The concept of the health village is one that's still being explored and defined by the healthcare industry. On day one of the Healthcare Design Conference in Orlando, the plans for one iteration of this community-anchored-by-hospital model was shared with attendees. 
 
In the session "Union Village: The First Truly Integrated Health Village," William Foulkes, Vice President of Hammes Co., and Rex Carpenter, Vice President of HKS Inc., shared the story of Union Village, a $1.6 billion development planned for Henderson, Nev. 
 
The project includes a healthcare center that's connected into its wellness-oriented surroundings that include retail, senior housing, and a hotel. 
 
But before sharing the precise plans in place for the Union Village site, Foulkes and Carpenter covered the drivers behind the health village concept and what master planning should consider. 
 
Healthcare and economic pressures include healthcare reform, health exchanges, and shifting reimbursements, as well as reductions in inpatient needs, complexities of the aging population, and market consolidation. But there are plenty of other internal drivers, like the push toward smaller facilities, decentralization of the hospital, sustainability needs, and prevalence of technology in care.
 
So taking those trends into account, Foulkes says master planning for a health village should first be broad--looking well beyond an acute care model--shorter in duration than traditional master plans, cost-driven, flexible, and sustainable. 
 
And with that hospital anchor, the remainder of these communities have retail, entertainment, and cultural centers while offering residential components, too. And those additional pieces can be tied to the healthcare component.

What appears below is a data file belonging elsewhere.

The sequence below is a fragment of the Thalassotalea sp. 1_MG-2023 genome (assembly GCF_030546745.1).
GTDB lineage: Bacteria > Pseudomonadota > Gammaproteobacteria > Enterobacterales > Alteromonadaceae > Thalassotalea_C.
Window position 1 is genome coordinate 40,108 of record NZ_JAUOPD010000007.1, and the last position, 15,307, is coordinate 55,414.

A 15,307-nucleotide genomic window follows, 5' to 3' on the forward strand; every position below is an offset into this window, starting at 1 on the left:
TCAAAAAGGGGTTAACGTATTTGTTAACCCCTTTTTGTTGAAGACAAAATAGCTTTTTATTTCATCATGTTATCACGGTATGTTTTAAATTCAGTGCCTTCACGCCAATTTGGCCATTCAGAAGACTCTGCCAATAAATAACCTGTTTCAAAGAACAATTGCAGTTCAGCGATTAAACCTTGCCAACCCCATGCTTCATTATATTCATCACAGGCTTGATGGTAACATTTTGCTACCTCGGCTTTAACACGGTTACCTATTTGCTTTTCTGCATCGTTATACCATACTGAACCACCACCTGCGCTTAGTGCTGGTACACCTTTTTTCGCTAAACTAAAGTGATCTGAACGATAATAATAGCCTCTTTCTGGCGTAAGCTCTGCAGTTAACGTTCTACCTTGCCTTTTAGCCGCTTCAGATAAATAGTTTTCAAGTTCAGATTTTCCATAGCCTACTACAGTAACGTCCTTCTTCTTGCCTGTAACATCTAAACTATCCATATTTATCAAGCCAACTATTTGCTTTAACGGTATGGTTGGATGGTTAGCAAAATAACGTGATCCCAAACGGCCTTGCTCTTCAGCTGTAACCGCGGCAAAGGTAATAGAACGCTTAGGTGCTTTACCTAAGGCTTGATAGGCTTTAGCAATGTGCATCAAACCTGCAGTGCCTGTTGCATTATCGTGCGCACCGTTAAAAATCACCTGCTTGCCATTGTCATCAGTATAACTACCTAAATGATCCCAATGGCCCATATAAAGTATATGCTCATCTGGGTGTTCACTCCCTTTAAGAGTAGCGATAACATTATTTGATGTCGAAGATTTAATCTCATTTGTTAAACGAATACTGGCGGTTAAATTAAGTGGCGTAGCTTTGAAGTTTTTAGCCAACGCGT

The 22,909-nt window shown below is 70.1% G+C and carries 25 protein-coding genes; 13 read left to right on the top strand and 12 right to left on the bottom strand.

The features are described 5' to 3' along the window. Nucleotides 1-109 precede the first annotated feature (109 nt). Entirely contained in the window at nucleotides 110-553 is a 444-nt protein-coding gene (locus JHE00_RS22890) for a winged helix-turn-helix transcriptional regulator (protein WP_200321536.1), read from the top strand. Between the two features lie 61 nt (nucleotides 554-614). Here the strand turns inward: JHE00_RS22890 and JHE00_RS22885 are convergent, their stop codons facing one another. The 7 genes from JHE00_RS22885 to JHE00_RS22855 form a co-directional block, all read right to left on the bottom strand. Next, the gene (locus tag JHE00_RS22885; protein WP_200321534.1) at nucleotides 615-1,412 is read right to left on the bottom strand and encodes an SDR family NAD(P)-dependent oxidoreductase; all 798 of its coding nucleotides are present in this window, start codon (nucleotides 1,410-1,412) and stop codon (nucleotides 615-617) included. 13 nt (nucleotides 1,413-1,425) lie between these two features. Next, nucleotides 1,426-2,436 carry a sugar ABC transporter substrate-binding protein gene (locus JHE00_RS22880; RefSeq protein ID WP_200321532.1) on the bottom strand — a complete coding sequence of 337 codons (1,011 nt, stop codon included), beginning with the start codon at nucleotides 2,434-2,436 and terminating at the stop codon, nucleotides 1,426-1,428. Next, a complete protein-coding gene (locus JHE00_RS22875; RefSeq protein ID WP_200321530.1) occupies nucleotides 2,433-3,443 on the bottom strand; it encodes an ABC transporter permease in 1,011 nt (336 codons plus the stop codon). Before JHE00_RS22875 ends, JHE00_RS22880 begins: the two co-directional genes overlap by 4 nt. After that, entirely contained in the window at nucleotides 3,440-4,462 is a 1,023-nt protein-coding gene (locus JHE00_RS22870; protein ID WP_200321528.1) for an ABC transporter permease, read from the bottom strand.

For example, Carpenter says, instead of paying the much more expensive cost per square foot to build a conference center at a hospital, the facility could instead use one at the campus hotel. Or instead of designing telemedicine areas into the hospital, physicians could take advantage of big screens at the village movie theater.
 
And while a health village can be very broad in scope to serve a more general population, variations on the model can be much more specific, serving particular groups of patients, like a dementia village or a dialysis village, for example.
 
But, overall, the project must reflect the community and provide the services its residents require. "It's really about mixed-use development," Carpenter says.
 
For Union Village, the plan is to serve a senior population, providing housing that connects back to the healthcare pieces in a pedestrian-friendly environment with architectural character to engage residents and visitors, and enough shading to make the Nevada location a bit more comfortable for walking outdoors. However, the hospital itself would serve a broader patient base, including children's, cancer, and skilled nursing specialities. The campus itself uses a Disney-esque approach with designed on-stage and off-stage areas.
 
With the advent of healthcare reform and the industry's attention turning more strongly toward wellness and preventive care, the team behind Union Village hopes the concept of the integrated health village will be adopted across the country. 
 
And because the undertaking of master planning such a large-scale project is one that may be overwhelming for a hospital to take on alone, Carpenter encouraged attendees to find community partners interested in exploring and supporting the idea. "It's hard to go out and pay for a master plan that's really a community plan," he says.